Yamamoto Seito sees pressure as motivating factor for Tokyo
Pole vaulter Yamamoto Seito is hoping to end his unfortunate record at the Olympic Games.
In two appearances, the reigning Asian Games champion has failed to make a single clearance.
At London 2012, he went out in qualifying with three failures at 5.35m.
As well as that unhappy statistic, there will be the added pressure of a home Games when Tokyo 2020 comes around.
But speaking to Olympic Channel after completing the official Olympic Day Workout, Yamamoto insists he will cope with the expectation and finally deliver on the biggest stage of all.
"I've always tried to use pressure to motivate myself. The bigger the pressure, the more I want to perform. That's how I deal with it." - Yamamoto Seito to Olympic Channel.
"I see this extra year as an opportunity to become stronger"
Yamamoto's 2018 Asian Games triumph in Jakarta is the highlight of his track and field athletics career so far, with sixth place at the 2013 Moscow World Championships his best finish in a major global event.
He won his first of four Japanese national titles back in 2012 but was only third in last year's edition in Fukuoka, behind youngster Ejima Masaki and veteran Sawano Daichi.
All three went to the IAAF World Championships in Doha but none made it to the final, with Yamamoto's 5.60m the best of the trio.
While some athletes have mixed feelings about the postponement of Tokyo 2020, the 28-year-old is looking at it positively.
He said, "I see this extra year as an opportunity to become stronger. I’m probably already stronger so I’m looking forward to next year.
"At my first and second Games, I didn’t have the result I wanted. Hopefully third time is the charm and I can repay everyone who helped me. I’m working hard.
"It’s a home Games so there will be a lot more fans, be it in the stands or on TV. I’ll probably be more nervous than usual." - Yamamoto Seito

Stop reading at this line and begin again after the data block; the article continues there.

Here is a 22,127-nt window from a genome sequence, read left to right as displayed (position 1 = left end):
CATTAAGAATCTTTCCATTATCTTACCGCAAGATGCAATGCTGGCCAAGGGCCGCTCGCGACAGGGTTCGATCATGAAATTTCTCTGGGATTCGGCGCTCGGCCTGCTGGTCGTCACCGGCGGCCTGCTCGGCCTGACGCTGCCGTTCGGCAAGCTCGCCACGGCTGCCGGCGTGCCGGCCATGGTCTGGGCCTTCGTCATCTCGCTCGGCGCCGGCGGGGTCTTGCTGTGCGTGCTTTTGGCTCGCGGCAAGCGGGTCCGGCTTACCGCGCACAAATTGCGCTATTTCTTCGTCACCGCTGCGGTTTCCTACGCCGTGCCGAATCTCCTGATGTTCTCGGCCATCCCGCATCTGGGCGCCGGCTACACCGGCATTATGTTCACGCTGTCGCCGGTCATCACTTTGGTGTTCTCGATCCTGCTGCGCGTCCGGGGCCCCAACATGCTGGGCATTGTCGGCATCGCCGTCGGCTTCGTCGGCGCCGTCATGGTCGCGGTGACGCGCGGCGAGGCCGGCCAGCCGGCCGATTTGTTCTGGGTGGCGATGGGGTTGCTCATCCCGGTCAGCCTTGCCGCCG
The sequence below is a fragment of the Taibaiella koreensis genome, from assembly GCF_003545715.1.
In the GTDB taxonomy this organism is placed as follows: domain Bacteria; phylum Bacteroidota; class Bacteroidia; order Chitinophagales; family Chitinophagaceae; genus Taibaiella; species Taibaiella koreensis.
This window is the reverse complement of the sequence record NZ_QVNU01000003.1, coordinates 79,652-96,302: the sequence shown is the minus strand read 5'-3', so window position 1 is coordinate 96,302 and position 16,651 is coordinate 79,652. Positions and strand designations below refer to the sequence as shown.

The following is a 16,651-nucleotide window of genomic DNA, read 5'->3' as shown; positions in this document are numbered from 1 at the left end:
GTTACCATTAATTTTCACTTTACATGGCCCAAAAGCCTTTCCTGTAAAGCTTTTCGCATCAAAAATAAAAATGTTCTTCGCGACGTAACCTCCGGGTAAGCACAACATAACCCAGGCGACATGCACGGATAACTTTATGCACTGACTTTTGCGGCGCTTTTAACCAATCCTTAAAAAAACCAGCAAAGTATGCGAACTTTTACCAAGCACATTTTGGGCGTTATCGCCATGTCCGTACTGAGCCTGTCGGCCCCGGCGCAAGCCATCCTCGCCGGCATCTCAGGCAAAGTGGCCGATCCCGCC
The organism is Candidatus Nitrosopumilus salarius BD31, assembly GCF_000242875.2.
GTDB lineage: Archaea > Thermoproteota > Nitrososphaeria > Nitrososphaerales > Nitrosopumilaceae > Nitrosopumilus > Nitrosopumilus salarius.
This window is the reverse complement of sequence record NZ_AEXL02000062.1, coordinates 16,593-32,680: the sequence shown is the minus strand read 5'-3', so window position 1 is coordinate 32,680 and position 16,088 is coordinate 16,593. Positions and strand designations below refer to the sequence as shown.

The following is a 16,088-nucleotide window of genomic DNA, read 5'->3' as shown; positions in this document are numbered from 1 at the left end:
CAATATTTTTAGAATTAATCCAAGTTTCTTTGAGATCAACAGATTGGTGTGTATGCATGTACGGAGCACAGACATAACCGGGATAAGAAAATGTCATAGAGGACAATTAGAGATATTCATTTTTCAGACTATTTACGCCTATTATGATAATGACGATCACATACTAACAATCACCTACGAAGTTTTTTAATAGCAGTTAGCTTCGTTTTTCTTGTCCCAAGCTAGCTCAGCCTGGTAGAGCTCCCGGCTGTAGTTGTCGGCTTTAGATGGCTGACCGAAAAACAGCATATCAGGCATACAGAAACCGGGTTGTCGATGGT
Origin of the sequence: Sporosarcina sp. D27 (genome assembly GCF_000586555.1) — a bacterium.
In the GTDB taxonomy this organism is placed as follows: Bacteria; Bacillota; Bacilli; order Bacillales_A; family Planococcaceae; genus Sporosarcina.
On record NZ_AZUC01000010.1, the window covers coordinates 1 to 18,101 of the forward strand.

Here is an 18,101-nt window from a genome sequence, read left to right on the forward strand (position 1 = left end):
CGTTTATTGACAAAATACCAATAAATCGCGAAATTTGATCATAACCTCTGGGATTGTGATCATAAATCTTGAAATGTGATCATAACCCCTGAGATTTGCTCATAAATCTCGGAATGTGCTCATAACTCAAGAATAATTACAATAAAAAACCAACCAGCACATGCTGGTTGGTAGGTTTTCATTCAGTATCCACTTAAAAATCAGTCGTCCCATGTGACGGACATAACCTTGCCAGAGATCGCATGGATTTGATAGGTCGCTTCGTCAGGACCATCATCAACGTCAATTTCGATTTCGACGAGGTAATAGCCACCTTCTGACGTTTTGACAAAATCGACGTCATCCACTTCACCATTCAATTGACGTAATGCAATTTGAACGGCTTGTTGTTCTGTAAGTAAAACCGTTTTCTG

Yamamoto was a keen footballer in his youth, but the junior high school he attended did not have a team and he ended up switching to the pole vault.
He still enjoys playing the game, even using it in warm-ups occasionally, and greatly admires former Japan national team midfielder Honda Keisuke, who played at Beijing 2008.
Honda's illustrious career has seen him turn out for the likes of CSKA Moscow and AC Milan, and he is currently at Brazilian club Botafogo.
Yamamoto says, "I draw inspiration from Honda’s words because he backs up what he says with action. And he works hard to make it happen, which is why I look up to him."
Football's loss is athletics' gain, and Yamamoto has no regrets about the path his career has taken.
"Football is a team sport where people come together to achieve one goal. To achieve that you need trust and you earn joy from passing, shooting with your team-mates. In pole vault, it’s the only athletics event to use a pole, which allows you to soar. It’s almost like a combination of athletics and gymnastics.
"I like pole vault because you don’t just run but you use the pole to really get up there. You need to be able to run. Running is fundamental."
He continues, "You have to run with a pole in your hands, and fast. If you’re too wound up you lose speed. So running is at the heart of it, then technique.
"The pole weighs 3kg. You know how a baseball bat feels heavy when you grip the end of it? It's the same in pole vault. The pole is 5m long and you’re grabbing the end of it so it feels like 20kg in your hands."
Japan has not been as affected by the COVID-19 coronavirus as many other countries, but the Chukyo University graduate says it's vital that people across the globe stay safe and take regular exercise.
He said, "I think the situation is serious around the entire world. It’s important for people to stay home and stay active. Hopefully that will keep everyone fresh and, next year, people can come together for the Games in Tokyo."